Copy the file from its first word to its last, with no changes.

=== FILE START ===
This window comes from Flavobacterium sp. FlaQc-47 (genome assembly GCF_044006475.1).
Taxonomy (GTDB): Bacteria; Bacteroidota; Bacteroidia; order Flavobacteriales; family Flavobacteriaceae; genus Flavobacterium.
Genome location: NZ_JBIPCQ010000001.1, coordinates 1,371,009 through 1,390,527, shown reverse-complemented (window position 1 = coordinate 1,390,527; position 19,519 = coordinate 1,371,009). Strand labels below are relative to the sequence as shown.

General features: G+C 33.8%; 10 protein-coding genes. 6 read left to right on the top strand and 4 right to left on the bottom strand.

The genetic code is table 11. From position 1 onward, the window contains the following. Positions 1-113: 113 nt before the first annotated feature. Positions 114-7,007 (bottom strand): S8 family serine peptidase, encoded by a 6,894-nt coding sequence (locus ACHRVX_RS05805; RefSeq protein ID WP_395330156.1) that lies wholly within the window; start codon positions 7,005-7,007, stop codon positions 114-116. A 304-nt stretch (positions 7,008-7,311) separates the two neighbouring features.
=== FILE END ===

This window comes from Flavobacterium sp. FlaQc-47 (genome assembly GCF_044006475.1).
Taxonomy (GTDB): Bacteria; Bacteroidota; Bacteroidia; order Flavobacteriales; family Flavobacteriaceae; genus Flavobacterium.
Genome location: NZ_JBIPCQ010000001.1, coordinates 1,371,009 through 1,390,527, shown reverse-complemented (window position 1 = coordinate 1,390,527; position 19,519 = coordinate 1,371,009). Strand labels below are relative to the sequence as shown.

General features: G+C 33.8%; 10 protein-coding genes. 6 read left to right on the top strand and 4 right to left on the bottom strand.

The genetic code is table 11. From position 1 onward, the window contains the following. Positions 1-113: 113 nt before the first annotated feature. Positions 114-7,007 (bottom strand): S8 family serine peptidase, encoded by a 6,894-nt coding sequence (locus ACHRVX_RS05805; RefSeq protein ID WP_395330156.1) that lies wholly within the window; start codon positions 7,005-7,007, stop codon positions 114-116. A 304-nt stretch (positions 7,008-7,311) separates the two neighbouring features.